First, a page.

China’s communist leadership had lobbied for her, so Lam’s victory was no surprise. After the votes were counted, Lam shook hands with second place finisher, former finance secretary John Tsang, who received 365 votes. Lam will take over from incumbent Leung Chun-ying. Lam is an efficient and pragmatic administrator but unpopular with Hong Kongers because she’s seen as a proxy for Beijing. Tsang, in contrast, is popular because of his easygoing persona and use of social media.
“Hong Kong, our home, is suffering from quite a serious divisiveness,” Lam said in a victory speech. “My priority will be to heal the divide and to ease the frustration, and to unite our society to move forward.” Lam also pledged to follow through on election promises, including introducing a “two-tier” profits tax, reducing tax to spur research and development, tackling the high cost of housing by in creasing land supply and boosting education spending.She also promised to defend the rule of law and freedom of expression as integral to underpinning prosperity .
Some pro-democracy supporters in the official seating area yelled slogans and held up a yellow umbrella, the symbol of the 2014 protests. The election committee was at the root of the protests as activists decried the lack of a direct choice by Hong Kong residents. Scuffles broke out outside the voting centre between protesters and police, who used barricades to keep them away . The activists denounced Beijing’s “interference” amid widespread reports of lobbying of voters to back Lam, rather than Tsang.
“Lies, coercion, whitewash,” read one banner. Many , including opposition democrats, fear Lam will stick to the tough policies of Chun-ying, who ordered the firing of teargas on pro-democracy protesters in 2014 and who was not seen to be defending Hong Kong’s autonomy . Since HK returned to Chinese rule in 1997, Beijing has gradually increased control over it even though it promised wide-ranging freedoms and autonomy not allowed on the mainland under formula of “one country, two systems”.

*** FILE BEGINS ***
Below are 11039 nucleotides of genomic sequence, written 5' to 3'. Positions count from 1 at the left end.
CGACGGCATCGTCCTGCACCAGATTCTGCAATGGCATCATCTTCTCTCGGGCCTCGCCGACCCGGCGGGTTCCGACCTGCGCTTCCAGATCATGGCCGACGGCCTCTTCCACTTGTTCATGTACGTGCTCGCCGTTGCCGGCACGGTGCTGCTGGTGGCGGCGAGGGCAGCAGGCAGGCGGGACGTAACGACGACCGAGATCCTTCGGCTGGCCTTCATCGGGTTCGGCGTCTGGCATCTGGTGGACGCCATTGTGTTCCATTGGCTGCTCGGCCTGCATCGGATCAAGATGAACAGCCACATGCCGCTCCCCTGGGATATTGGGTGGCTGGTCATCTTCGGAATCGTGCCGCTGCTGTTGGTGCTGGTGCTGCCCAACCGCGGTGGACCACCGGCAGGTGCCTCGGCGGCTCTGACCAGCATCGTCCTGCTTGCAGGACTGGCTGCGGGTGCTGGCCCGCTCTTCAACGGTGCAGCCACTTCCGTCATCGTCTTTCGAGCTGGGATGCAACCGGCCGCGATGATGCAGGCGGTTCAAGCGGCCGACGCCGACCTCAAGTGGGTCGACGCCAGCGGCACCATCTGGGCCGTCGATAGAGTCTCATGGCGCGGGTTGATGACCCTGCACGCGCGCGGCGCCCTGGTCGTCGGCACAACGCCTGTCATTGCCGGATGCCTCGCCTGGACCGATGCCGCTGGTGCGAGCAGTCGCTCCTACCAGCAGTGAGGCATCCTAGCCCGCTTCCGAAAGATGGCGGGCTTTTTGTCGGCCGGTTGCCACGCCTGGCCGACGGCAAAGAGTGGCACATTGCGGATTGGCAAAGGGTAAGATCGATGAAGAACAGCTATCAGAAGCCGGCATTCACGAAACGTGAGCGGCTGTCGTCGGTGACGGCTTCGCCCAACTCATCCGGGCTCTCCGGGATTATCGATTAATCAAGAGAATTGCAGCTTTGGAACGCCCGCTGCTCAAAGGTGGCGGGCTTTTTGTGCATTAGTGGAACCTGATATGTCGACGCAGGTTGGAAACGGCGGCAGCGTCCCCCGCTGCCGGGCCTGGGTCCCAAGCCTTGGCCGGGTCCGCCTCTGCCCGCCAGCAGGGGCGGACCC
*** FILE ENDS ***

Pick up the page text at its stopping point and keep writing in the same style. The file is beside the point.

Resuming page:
“Five people died in this tragedy — three crew members and two passengers,” army spokesman Oleksandr Motuzianyk said.
The incident occurred near the village of Malynivka, some 40 kilometres (25 miles) south of government-controlled city of Kramatorsk in the war-torn Donetsk region.
Motuzianyk said that the cause of the crash appeared to be “collision with a power line”, but it has yet to be investigated.
Nearly 10,000 people have died since the start of a pro-Russian rebellion in 2014 that Kiev and the West accuse Moscow of masterminding.
Both Ukraine and the West — which has imposed sanctions on Russia as a result of the unrest — say the separatist regions receive military backing from Moscow, although Russia has never officially recognised them.
“Over 130 people have been detained in Moscow,” the group, OVD Info, said on Twitter, with more detentions ongoing in the city centre where police had used pepper spray to disperse the crowd.
Police said late Saturday there is no information indicating that further attacks are planned.
Deputy Assistant Commissioner Neil Basu said it may never be possible to fully determine the motives of attacker Khalid Masood, who was shot dead Wednesday after running over pedestrians with an SUV and fatally stabbing a policeman.
Basu said “that understanding may have died with him,” as police appealed for people who knew Masood or saw him to contact investigators.
One man remains in custody in the case. He has not been charged or named.
Masood, 52, had convictions for violence and spent time in prison. He also worked in Saudi Arabia teaching English.